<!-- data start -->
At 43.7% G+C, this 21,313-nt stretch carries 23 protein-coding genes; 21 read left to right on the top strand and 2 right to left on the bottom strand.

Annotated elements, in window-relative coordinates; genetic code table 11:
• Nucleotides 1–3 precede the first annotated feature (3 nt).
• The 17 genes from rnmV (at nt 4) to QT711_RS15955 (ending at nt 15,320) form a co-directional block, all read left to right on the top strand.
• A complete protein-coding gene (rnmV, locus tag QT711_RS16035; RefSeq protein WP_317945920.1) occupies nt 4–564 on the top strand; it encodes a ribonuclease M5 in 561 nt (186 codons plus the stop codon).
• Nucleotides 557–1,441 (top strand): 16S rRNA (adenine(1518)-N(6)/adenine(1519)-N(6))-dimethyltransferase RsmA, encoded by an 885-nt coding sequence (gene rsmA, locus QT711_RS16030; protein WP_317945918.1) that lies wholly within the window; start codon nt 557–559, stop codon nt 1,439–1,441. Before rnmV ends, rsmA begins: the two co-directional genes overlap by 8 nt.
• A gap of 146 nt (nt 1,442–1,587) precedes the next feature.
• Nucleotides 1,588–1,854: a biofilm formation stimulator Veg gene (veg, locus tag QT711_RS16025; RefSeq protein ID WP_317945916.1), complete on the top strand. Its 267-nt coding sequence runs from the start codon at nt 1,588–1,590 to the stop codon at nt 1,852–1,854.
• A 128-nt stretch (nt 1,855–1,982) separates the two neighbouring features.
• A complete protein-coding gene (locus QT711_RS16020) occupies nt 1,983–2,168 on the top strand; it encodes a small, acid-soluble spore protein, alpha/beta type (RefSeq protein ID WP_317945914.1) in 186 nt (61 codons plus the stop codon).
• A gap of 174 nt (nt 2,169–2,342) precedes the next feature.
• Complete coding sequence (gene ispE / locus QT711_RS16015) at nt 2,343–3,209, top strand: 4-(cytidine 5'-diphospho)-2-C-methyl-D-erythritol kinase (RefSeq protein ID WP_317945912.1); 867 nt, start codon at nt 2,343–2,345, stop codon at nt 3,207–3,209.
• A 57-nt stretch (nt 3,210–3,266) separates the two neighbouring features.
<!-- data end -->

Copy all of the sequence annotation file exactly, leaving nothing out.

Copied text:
At 43.7% G+C, this 21,313-nt stretch carries 23 protein-coding genes; 21 read left to right on the top strand and 2 right to left on the bottom strand.

Annotated elements, in window-relative coordinates; genetic code table 11:
• Nucleotides 1–3 precede the first annotated feature (3 nt).
• The 17 genes from rnmV (at nt 4) to QT711_RS15955 (ending at nt 15,320) form a co-directional block, all read left to right on the top strand.
• A complete protein-coding gene (rnmV, locus tag QT711_RS16035; RefSeq protein WP_317945920.1) occupies nt 4–564 on the top strand; it encodes a ribonuclease M5 in 561 nt (186 codons plus the stop codon).
• Nucleotides 557–1,441 (top strand): 16S rRNA (adenine(1518)-N(6)/adenine(1519)-N(6))-dimethyltransferase RsmA, encoded by an 885-nt coding sequence (gene rsmA, locus QT711_RS16030; protein WP_317945918.1) that lies wholly within the window; start codon nt 557–559, stop codon nt 1,439–1,441. Before rnmV ends, rsmA begins: the two co-directional genes overlap by 8 nt.
• A gap of 146 nt (nt 1,442–1,587) precedes the next feature.
• Nucleotides 1,588–1,854: a biofilm formation stimulator Veg gene (veg, locus tag QT711_RS16025; RefSeq protein ID WP_317945916.1), complete on the top strand. Its 267-nt coding sequence runs from the start codon at nt 1,588–1,590 to the stop codon at nt 1,852–1,854.
• A 128-nt stretch (nt 1,855–1,982) separates the two neighbouring features.
• A complete protein-coding gene (locus QT711_RS16020) occupies nt 1,983–2,168 on the top strand; it encodes a small, acid-soluble spore protein, alpha/beta type (RefSeq protein ID WP_317945914.1) in 186 nt (61 codons plus the stop codon).
• A gap of 174 nt (nt 2,169–2,342) precedes the next feature.
• Complete coding sequence (gene ispE / locus QT711_RS16015) at nt 2,343–3,209, top strand: 4-(cytidine 5'-diphospho)-2-C-methyl-D-erythritol kinase (RefSeq protein ID WP_317945912.1); 867 nt, start codon at nt 2,343–2,345, stop codon at nt 3,207–3,209.
• A 57-nt stretch (nt 3,210–3,266) separates the two neighbouring features.